Important Note: Previously, the annual report included data collected based on various fiscal year dates, all of which were based upon different date ranges.
- Good Manufacturing Practice (GMP) inspections, and the applicable violations, were reported for the period September 1 through October 31.
- Samples were reported for the period September 1 through October 31.
- Tonnage was reported for the calendar year January 1 through December 31.
- Licenses were reported from March 1 through the end of February (28/29).
- Bovine spongiform encephalopathy (BSE) and Food & Drug Administration (FDA) Medicated Feed License (MFL) inspections were reported from October 1 through September 30.
Beginning with this 2014 Annual Report, all Feed Program (except FDA contract work) data presented are on a calendar year basis, January 1 through December 31, using data from the 2013 calendar year. Food & Drug Administration (FDA) contract work is based upon the Federal Fiscal Year (FFY) 2013, which is October 1, 2012-September 30, 2013.
Wisconsin’s Feed Program assures consumers and manufacturers that animal feeds – livestock feed, pet food, and feed ingredients – are unadulterated, meet label guarantees, and are safe and effective for use. Program activities promote the safety of feed for livestock and companion animals, ensure the safety and integrity of the human food chain, protect consumers against fraud and deception, and support a fair and honest feed commerce environment under authority granted by Wisconsin Statutes 94.72 and Wisconsin Administrative Code ATCP 42.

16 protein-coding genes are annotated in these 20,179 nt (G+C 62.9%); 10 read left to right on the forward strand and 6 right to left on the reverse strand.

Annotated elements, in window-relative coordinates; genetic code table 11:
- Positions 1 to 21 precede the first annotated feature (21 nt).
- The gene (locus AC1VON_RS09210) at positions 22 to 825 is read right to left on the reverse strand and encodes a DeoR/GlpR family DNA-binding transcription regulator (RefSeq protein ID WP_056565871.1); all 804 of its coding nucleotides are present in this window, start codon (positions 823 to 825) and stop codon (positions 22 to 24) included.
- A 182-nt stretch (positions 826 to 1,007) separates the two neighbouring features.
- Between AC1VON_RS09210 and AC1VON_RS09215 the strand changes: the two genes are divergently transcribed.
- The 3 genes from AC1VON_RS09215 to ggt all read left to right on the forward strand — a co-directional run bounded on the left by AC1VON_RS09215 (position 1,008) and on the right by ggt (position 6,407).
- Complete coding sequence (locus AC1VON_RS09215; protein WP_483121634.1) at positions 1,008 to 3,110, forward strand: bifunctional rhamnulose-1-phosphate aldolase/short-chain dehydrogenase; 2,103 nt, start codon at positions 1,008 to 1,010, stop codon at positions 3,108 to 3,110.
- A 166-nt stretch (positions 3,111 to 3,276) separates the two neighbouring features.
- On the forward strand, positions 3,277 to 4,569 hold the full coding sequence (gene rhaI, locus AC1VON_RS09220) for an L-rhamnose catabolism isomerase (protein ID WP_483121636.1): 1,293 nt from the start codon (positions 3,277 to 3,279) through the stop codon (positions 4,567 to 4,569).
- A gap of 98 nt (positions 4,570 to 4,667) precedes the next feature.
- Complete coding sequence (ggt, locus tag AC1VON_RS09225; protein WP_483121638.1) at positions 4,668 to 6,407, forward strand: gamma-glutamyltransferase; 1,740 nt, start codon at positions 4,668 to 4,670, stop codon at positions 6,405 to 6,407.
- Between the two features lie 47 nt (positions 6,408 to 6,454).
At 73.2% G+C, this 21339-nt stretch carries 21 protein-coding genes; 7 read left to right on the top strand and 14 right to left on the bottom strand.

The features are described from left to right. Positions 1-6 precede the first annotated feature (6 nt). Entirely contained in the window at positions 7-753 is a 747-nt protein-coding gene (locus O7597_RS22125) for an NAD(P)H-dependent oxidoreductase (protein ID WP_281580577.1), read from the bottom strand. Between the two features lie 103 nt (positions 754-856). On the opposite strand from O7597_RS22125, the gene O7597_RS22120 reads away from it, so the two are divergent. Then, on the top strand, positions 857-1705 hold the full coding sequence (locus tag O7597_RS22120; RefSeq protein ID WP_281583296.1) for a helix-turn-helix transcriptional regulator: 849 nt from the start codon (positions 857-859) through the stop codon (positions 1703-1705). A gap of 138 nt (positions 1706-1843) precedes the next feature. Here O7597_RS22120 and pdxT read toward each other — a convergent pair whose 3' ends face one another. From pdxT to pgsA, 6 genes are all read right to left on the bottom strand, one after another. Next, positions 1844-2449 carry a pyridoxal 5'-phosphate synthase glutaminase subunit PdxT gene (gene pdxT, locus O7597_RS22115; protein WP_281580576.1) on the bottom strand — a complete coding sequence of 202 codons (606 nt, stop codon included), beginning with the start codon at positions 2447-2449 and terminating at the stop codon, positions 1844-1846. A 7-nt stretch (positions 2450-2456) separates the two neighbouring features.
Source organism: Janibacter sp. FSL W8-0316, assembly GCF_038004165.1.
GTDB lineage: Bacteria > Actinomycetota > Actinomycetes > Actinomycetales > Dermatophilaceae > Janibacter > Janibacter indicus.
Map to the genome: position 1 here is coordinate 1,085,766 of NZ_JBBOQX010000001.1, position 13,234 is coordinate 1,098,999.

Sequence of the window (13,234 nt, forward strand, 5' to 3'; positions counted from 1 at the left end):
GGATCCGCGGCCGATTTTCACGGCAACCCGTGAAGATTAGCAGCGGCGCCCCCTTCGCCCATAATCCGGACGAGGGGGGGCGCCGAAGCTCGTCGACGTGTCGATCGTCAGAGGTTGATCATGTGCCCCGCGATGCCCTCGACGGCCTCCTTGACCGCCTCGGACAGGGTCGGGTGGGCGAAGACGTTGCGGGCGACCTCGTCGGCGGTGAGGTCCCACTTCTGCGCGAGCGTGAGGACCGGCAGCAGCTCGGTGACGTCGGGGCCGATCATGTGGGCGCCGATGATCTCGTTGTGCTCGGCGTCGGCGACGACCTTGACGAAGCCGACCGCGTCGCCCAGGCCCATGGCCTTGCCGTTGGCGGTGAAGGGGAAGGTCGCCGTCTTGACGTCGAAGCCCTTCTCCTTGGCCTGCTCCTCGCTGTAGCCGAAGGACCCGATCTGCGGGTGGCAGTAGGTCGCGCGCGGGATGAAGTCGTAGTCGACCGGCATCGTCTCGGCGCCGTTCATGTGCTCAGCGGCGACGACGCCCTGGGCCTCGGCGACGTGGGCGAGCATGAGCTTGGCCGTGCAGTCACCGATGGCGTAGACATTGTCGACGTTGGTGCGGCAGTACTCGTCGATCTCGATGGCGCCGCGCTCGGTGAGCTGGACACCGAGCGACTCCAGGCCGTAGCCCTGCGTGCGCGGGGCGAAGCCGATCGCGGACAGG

In brief, the feed program issues licenses and feed export certificates of free sale, collects and audits tonnage reports and inspection fees, reviews labels for compliance with the feed regulations, collects and analyzes product surveillance samples, conducts inspections, handles education and training, and generates information to use during outreach activities with industry and consumers.
The department issued 1,298 commercial feed licenses for the 2013-2014 license year to firms that distribute, manufacture, process and/or label animal feed and/or feed ingredients in or into Wisconsin. Of these firms, there were 830 licensed facilities in Wisconsin, a 27.4 percent increase over 2012. A collective 4.6 million tons of commercial animal feed and feed products were distributed into Wisconsin during the calendar year 2013, a 1.2 percent increase from 2012. During February 2015, licensees are reporting tonnage information for the calendar year 2014. Chart 1 and Chart 2 summarize the overall feed program numbers during the calendar year 2013.
A feed export certificate of free sale or license card, indicating a feed license status, is sometimes required when feed products are exported internationally. To issue a certificate, the Department ensures the company is currently licensed with Wisconsin, located within Wisconsin, and is in good standing with the Department. In addition, the feed program ensures that all feed product labels listed on the certificate are in compliance with state and federal feed regulations. The department provides notarized license cards or notarized certificates of free sale for feed products, including livestock feeds, pet foods, feed additives and feed ingredients. During 2013, the department issued 305 certificates of free sale.